How would you describe yourself – who is Roberts Rurans?
Roberts Rurans is a Latvian illustrator (1st of November 1990), best known for getting the “best husband in the world” award and continue holding the “oldest sibling” title. Roberts is a father of two, a lover of one and an enemy to none.
Could you tell us a bit about your journey into illustration?
I’ve been drawing ever since the kinder garden, but I think I can largely thank my parents for their support and approval of what I do and actually taking me to art schools, even when I didn’t feel like going. I’m also grateful to my colleagues from a graphic design studio where I worked part-time for a few years while studying – they gave up their hopes of me becoming an OK designer, but rather saw the potential for a not-so-bad illustrator. They helped to make my first steps towards this career. After that, I finished my studies, worked a bit in freelance, had an adventurous few years in co-founding a graphic design studio, left and found my current visual style at the same time. Now I’m freelancing again and I’m really happy for the opportunity to work with great clients all over the world.
Can creativity be learned later, or is it a feeling that is always within the human being?
I think there’s always a feeling that can be become a muscle with some work.
How would you define your own style and what kind of emotions do you try to awaken with it? What/Who inspires your personal style?
I think my style is a mix between the modern aesthetics of visual simplicity and traditional technique, influenced by early modernist painters. It gets to be artsy and approachable yet does not lose the potential for commercial use.
Mostly I’ve heard my work evokes a smile, excitement and positive feelings in general. It comes out naturally and I think it’s for the good as this world can be a pretty dark place.
Why your characters in your artworks have faces without eyes, noses or eyebrows?
I try to simplify forms and avoid the inclusion of small details in my compositions as they’re usually unnecessary both visually and conceptually. Mouth and body language are enough to convey emotions, so I go with that.
Do you usually paint by hand or digitally?
Everything I do is hand-painted with acrylic on paper with the addition of some digital cleaning and post-production in the end.
Have you ever experienced a creative block? If so how did you manage to get it over?
Sometimes I get stuck on finding a good idea for a project, but the pressure of time has always helped me to get it together, make a decision and go with it. I haven’t had a creative block in a way that it would affect me being creative or productive in the long-term, thankfully.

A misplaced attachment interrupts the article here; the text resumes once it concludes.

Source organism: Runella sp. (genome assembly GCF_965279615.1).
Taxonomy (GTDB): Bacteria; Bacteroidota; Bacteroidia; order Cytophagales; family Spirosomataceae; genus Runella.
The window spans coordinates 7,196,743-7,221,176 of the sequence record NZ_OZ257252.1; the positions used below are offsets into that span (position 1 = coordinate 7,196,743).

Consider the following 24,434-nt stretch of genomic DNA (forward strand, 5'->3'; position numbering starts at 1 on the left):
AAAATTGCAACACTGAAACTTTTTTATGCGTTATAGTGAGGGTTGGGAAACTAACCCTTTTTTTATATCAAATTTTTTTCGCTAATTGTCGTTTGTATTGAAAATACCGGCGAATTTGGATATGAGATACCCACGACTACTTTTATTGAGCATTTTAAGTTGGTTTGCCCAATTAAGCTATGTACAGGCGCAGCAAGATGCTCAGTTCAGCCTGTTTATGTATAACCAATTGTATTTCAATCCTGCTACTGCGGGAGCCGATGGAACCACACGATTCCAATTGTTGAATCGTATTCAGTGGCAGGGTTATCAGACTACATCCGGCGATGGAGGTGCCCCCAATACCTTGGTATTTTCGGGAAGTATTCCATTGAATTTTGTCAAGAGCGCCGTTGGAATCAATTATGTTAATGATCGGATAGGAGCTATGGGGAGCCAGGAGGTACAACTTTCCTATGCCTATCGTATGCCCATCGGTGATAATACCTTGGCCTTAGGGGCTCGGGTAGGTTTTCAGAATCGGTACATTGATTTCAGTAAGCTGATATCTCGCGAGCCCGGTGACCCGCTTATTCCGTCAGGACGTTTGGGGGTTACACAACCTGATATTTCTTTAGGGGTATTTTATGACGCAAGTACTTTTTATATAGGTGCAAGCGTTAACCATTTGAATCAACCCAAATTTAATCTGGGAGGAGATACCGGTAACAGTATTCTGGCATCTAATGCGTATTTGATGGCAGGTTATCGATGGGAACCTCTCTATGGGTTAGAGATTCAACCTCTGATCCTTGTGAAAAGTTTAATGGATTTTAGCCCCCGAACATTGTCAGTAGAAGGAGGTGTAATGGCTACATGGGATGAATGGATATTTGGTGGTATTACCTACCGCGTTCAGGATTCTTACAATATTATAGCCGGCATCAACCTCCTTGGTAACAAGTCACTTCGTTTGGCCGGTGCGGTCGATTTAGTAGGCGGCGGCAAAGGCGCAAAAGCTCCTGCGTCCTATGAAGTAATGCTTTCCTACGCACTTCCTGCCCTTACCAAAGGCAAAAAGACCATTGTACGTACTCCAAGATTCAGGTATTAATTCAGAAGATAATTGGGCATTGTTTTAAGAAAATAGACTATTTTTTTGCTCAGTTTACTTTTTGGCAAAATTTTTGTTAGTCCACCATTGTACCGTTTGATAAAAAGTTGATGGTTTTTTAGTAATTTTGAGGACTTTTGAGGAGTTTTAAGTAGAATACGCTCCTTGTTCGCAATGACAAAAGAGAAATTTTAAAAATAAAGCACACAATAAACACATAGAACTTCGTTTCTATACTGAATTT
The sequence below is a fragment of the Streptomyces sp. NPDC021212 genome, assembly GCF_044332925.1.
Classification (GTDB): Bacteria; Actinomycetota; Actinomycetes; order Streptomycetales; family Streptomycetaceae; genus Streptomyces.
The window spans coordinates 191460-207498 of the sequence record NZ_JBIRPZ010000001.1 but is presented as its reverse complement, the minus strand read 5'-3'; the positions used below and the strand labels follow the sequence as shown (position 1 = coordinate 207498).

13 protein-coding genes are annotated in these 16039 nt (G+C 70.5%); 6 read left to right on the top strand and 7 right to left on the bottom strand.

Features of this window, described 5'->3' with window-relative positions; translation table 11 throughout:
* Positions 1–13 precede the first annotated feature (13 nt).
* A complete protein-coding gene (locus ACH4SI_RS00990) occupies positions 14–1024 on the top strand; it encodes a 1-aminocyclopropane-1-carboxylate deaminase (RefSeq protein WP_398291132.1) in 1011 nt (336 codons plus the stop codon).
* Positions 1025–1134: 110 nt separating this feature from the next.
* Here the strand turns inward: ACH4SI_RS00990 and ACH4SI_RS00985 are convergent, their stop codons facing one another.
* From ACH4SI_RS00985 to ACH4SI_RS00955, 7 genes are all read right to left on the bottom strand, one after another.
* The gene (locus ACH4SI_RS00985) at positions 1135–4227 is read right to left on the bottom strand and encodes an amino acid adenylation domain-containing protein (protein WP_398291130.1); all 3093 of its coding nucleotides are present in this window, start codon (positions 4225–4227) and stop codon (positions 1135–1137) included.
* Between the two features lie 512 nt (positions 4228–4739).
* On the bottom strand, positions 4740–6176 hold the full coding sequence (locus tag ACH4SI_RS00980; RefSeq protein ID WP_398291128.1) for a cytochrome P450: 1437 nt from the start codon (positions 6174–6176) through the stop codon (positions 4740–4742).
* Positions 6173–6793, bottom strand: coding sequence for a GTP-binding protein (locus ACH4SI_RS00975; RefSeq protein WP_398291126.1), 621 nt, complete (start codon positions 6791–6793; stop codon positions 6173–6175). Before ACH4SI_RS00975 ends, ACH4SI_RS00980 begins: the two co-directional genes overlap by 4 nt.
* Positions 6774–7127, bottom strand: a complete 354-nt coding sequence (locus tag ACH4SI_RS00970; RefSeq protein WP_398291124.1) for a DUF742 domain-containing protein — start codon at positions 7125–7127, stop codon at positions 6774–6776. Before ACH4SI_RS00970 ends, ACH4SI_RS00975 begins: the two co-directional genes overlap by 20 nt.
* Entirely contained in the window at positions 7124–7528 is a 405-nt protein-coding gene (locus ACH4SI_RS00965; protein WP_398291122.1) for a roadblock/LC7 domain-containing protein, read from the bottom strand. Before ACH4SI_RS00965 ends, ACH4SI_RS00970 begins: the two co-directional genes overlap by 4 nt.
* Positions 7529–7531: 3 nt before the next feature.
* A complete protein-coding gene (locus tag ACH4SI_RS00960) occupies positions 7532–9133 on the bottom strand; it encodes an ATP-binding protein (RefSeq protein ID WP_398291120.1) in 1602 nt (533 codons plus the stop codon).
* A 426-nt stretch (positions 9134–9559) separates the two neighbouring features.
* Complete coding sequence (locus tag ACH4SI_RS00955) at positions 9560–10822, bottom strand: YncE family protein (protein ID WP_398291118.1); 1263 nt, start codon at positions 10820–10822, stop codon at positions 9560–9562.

What advice would you give your younger self at the beginning of your career?
To be patient.
What is your least favourite colour?
Every colour has some tones I’m particularly not fond of, but violet, to my eye, has the most. I try to avoid it whenever I can.
Have you ever wanted to be a master of something?
I’m trying to become one in illustration, but lately, I’ve also started to bake my own sour-dough bread. I like the thought of being a master of one dish.
Can you say the advantage & disadvantages of being an illustrator? If you weren’t an illustrator, what would you be doing?
No disadvantages people, hear this! Ok, the only disadvantage is irregular cash flow. But that can be manageable with some savings. Other than that it’s doing what you’d love to do anyway and get paid for it. No sentiment for ending weekends or hate for ever-around-the-corner Mondays. Work is a pleasure, really, plus you get a flexible schedule and positive feedback from the clients and society in general. What’s not to love?
If I wasn’t an illustrator, I’d be a graphic designer, if not a graphic designer then a carpenter, or a baker maybe. I think I’d always want to feel the satisfaction of seeing a tangible result in my work.
What are your top five songs on your playlist?
Where are your favorite spots in Riga? Food, coffee, shops, etc.
- Foodbox — Best kebab in town.
- Stockpot Riga — Place to get lunch at.
- Singh’s – Best Indian food in town.
- Mañana — The best Mexican food and snacks.
- Rocket Bean Roastery and Stars Coffee — excellent coffee, food, atmosphere, and location.
- Mr. Page bookstore — Has one of a kind books (in English), a lovely atmosphere and a good location. And you can get a glass of vine there.
- Vest — Cool place to hang out at.
- Tallinn Street Quarter has lots of cafes, bars, street food, parties, and events happening every week.
- TO DO AND SEE
- Zuzeum — Pretty hip art center.
- Kim? — Contemporary art gallery.
- Latvian National Museum of Art — I think the name says it all.
Have you found any inspiration in an unexpected place recently?
Not really, only the expected places: the forest and the internet.
What other illustrators/designers are you digging these days?
Oh so many, that’s going to be like choosing the top 5 songs from my list… I’m inspired by the good work of Sophy Hollington, Javier Jaén, Karolis Strautniekas, Martin Nicolausson, and Sara Andreasson, to name a few.
Are you obsessed with something?
I don’t think “obsessed” is the right word, but I really like fresh bread from the oven, mushroom picking, fishing, good food, and a good read.
Could you give us three fun facts about yourself?
1. I’ve broken my small toe while having a bath.
2. I use to know the names of all the Pokemon (151).
3. I use to sell my drawings to my patron classmates in elementary school. So I guess you could say I’ve been in the business for some time already.
Finally, is there something you wish interviewers would ask you — but never do? Thank you!
There isn’t a specific question that comes to mind, but it’s always a pleasure to see an informed interviewer who asks “customized” and thoughtful questions.